>> >> > write something myself, that does not convert back from local to UTC
>> >> > if
>> >> > using certain rounding?
>> >> >
>> >> >
>> >> >
>> >> >
>> >> > On Thu, Dec 29, 2011 at 11:09 AM, Stephen Colebourne
>> >> > <[hidden email]>
>> >> > wrote:
>> >> >>
>> >> >> While I haven't tested it, I'd expect something like that to work
>> >> >> (and
>> >> >> be reasonably performant). Best advice is to write some decent unit
>> >> >> tests and check it that way!
>> >> >> Stephen
>> >> >>
>> >> >> On 28 December 2011 21:42, Shay Banon <[hidden email]> wrote:
>> >> >> > Heya,
>> >> >> >
>> >> >> >   Yea, I see the problem with converting back to UTC after the
>> >> >> > rounding.
>> >> >> > But, if I want to keep it in millis since the epoch offset by time
>> >> >> > zone,
>> >> >> > will this code work ok?:
>> >> >> >
>> >> >> >         DateTimeZone timeZone = <<some timezone>>
>> >> >> >         long utcMillis = <<some number>>
>> >> >> >
>> >> >> >         MutableDateTime time = new
>> >> >> > MutableDateTime(DateTimeZone.UTC);
>> >> >> >         time.setRounding(time.getChronology().minuteOfDay(),
>> >> >> > MutableDateTime.ROUND_FLOOR);
>> >> >> >         time.setMillis(utcMillis + timeZone.getOffset(utcMillis));
>> >> >> >         long actualValue = time.getMillis();
>> >> >> >
>> >> >> > I am still using MutableDateTime with UTC, but passing it the
>> >> >> > offset
>> >> >> > millis
>> >> >> > so it will do the rounding for me. I can work around not even
>> >> >> > using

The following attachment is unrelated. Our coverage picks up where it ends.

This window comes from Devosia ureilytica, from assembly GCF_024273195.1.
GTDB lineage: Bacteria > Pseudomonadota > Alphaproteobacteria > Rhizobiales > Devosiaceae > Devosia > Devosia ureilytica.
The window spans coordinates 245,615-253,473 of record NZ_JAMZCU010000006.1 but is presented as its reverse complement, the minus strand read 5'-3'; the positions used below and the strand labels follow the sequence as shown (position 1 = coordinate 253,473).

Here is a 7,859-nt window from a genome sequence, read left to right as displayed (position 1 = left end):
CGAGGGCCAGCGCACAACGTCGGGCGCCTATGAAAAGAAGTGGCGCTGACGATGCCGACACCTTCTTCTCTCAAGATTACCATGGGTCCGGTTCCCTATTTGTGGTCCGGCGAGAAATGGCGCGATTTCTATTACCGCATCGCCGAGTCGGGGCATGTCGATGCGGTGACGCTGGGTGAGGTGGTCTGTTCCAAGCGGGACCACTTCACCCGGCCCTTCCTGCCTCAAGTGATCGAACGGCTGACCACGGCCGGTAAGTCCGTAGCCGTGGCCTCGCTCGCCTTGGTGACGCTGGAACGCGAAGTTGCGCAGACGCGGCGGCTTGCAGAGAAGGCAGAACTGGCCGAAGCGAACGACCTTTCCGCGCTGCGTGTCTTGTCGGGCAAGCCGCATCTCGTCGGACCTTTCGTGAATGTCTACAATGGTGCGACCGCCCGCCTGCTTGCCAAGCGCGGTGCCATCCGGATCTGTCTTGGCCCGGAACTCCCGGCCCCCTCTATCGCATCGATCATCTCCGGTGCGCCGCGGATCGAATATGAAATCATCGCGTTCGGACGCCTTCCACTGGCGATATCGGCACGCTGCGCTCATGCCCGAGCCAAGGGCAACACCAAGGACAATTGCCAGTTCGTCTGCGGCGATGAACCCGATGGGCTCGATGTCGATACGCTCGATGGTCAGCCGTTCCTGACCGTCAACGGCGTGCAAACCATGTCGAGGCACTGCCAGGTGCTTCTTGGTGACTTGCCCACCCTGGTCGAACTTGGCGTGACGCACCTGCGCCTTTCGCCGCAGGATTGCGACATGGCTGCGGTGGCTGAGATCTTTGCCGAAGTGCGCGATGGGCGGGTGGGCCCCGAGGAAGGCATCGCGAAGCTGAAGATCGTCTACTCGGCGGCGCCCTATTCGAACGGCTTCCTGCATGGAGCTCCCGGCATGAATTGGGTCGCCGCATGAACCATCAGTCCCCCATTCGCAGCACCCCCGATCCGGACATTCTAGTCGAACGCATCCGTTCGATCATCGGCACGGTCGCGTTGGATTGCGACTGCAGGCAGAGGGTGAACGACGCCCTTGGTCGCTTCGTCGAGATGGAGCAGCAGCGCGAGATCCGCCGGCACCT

>> >> >> > MutableDateTime by using DateTimeField from the chronology
>> >> >> > directly
>> >> >> > and
>> >> >> > calling the correct round method.
>> >> >> >
>> >> >> > Does that make sense?
>> >> >> >
>> >> >> > On Wed, Dec 28, 2011 at 1:25 PM, Stephen Colebourne
>> >> >> > <[hidden email]>
>> >> >> > wrote:
>> >> >> >>
>> >> >> >> Well, when you create a MutableDateTime with an offset, then all
>> >> >> >> operations on that class have the offset applied.
>> >> >> >>
>> >> >> >> Rounding to midnight (which is what the dayOfMonth rounding does)
>> >> >> >> will
>> >> >> >> therefore produce a toString() at midnight. Rounding to nearest
>> >> >> >> minute
>> >> >> >> will round within the offset/time-zone context, but that makes no
>> >> >> >> difference to the result.
>> >> >> >>
>> >> >> >> If you need greater control than the standard classes are
>> >> >> >> providing,
>> >> >> >> then you'll need to manage the offset yourself. See the
>> >> >> >> DateTimeZone
>> >> >> >> class for methods to get the offset.
>> >> >> >>
>> >> >> >> Stephen
>> >> >> >>
>> >> >> >>
>> >> >> >> On 22 December 2011 23:17, Shay Banon <[hidden email]> wrote:
>> >> >> >> > Let me try and explain what I am trying to do, maybe I have
>> >> >> >> > gone
>> >> >> >> > the
>> >> >> >> > wrong
>> >> >> >> > way to try and achieve it. Basically, I have a list of utc
>> >> >> >> > millis
>> >> >> >> > since
>> >> >> >> > epoch, and I would like to build a histogram bucking them, but
>> >> >> >> > I
>> >> >> >> > want
>> >> >> >> > it
>> >> >> >> > to
>> >> >> >> > be built by also taking a custom time zone into account. The